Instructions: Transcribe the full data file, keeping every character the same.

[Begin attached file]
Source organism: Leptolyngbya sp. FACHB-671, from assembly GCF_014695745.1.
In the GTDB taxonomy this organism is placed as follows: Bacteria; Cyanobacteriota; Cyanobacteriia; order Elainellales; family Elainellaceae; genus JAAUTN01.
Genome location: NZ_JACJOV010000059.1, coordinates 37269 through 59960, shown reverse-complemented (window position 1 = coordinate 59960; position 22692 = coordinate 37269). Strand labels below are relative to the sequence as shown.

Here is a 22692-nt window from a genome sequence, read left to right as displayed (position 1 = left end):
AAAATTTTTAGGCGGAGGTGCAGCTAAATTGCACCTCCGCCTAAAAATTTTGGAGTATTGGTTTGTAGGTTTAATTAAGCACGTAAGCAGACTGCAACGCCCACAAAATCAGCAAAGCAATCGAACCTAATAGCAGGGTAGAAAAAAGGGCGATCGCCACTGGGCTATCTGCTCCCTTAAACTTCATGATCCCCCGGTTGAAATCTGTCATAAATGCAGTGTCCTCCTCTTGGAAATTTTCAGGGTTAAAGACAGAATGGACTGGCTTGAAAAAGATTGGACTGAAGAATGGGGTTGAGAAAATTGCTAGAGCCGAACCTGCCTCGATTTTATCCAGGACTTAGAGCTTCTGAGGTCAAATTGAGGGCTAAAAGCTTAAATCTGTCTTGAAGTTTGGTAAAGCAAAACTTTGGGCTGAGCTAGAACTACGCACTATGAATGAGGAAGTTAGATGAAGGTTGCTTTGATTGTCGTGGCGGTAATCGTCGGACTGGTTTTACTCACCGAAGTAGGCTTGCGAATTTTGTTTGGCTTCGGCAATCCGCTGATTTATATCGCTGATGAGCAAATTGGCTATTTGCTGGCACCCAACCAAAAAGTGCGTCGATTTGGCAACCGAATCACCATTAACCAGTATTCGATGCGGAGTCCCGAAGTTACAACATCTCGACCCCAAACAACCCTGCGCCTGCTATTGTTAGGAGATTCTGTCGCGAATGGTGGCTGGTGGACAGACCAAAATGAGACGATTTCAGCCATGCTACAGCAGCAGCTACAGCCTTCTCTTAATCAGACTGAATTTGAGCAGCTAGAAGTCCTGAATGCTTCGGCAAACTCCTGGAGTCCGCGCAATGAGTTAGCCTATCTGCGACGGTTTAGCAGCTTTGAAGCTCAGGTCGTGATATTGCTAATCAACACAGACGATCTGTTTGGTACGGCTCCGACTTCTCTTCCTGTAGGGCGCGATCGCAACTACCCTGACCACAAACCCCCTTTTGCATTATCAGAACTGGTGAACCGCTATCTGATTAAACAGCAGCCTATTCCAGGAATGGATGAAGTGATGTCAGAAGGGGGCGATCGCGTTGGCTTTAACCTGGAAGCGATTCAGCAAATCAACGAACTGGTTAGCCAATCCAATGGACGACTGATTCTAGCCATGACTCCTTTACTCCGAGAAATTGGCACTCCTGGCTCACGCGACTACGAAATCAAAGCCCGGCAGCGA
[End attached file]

Source organism: Leptolyngbya sp. FACHB-671, from assembly GCF_014695745.1.
In the GTDB taxonomy this organism is placed as follows: Bacteria; Cyanobacteriota; Cyanobacteriia; order Elainellales; family Elainellaceae; genus JAAUTN01.
Genome location: NZ_JACJOV010000059.1, coordinates 37269 through 59960, shown reverse-complemented (window position 1 = coordinate 59960; position 22692 = coordinate 37269). Strand labels below are relative to the sequence as shown.

Here is a 22692-nt window from a genome sequence, read left to right as displayed (position 1 = left end):
AAAATTTTTAGGCGGAGGTGCAGCTAAATTGCACCTCCGCCTAAAAATTTTGGAGTATTGGTTTGTAGGTTTAATTAAGCACGTAAGCAGACTGCAACGCCCACAAAATCAGCAAAGCAATCGAACCTAATAGCAGGGTAGAAAAAAGGGCGATCGCCACTGGGCTATCTGCTCCCTTAAACTTCATGATCCCCCGGTTGAAATCTGTCATAAATGCAGTGTCCTCCTCTTGGAAATTTTCAGGGTTAAAGACAGAATGGACTGGCTTGAAAAAGATTGGACTGAAGAATGGGGTTGAGAAAATTGCTAGAGCCGAACCTGCCTCGATTTTATCCAGGACTTAGAGCTTCTGAGGTCAAATTGAGGGCTAAAAGCTTAAATCTGTCTTGAAGTTTGGTAAAGCAAAACTTTGGGCTGAGCTAGAACTACGCACTATGAATGAGGAAGTTAGATGAAGGTTGCTTTGATTGTCGTGGCGGTAATCGTCGGACTGGTTTTACTCACCGAAGTAGGCTTGCGAATTTTGTTTGGCTTCGGCAATCCGCTGATTTATATCGCTGATGAGCAAATTGGCTATTTGCTGGCACCCAACCAAAAAGTGCGTCGATTTGGCAACCGAATCACCATTAACCAGTATTCGATGCGGAGTCCCGAAGTTACAACATCTCGACCCCAAACAACCCTGCGCCTGCTATTGTTAGGAGATTCTGTCGCGAATGGTGGCTGGTGGACAGACCAAAATGAGACGATTTCAGCCATGCTACAGCAGCAGCTACAGCCTTCTCTTAATCAGACTGAATTTGAGCAGCTAGAAGTCCTGAATGCTTCGGCAAACTCCTGGAGTCCGCGCAATGAGTTAGCCTATCTGCGACGGTTTAGCAGCTTTGAAGCTCAGGTCGTGATATTGCTAATCAACACAGACGATCTGTTTGGTACGGCTCCGACTTCTCTTCCTGTAGGGCGCGATCGCAACTACCCTGACCACAAACCCCCTTTTGCATTATCAGAACTGGTGAACCGCTATCTGATTAAACAGCAGCCTATTCCAGGAATGGATGAAGTGATGTCAGAAGGGGGCGATCGCGTTGGCTTTAACCTGGAAGCGATTCAGCAAATCAACGAACTGGTTAGCCAATCCAATGGACGACTGATTCTAGCCATGACTCCTTTACTCCGAGAAATTGGCACTCCTGGCTCACGCGACTACGAAATCAAAGCCCGGCAGCGA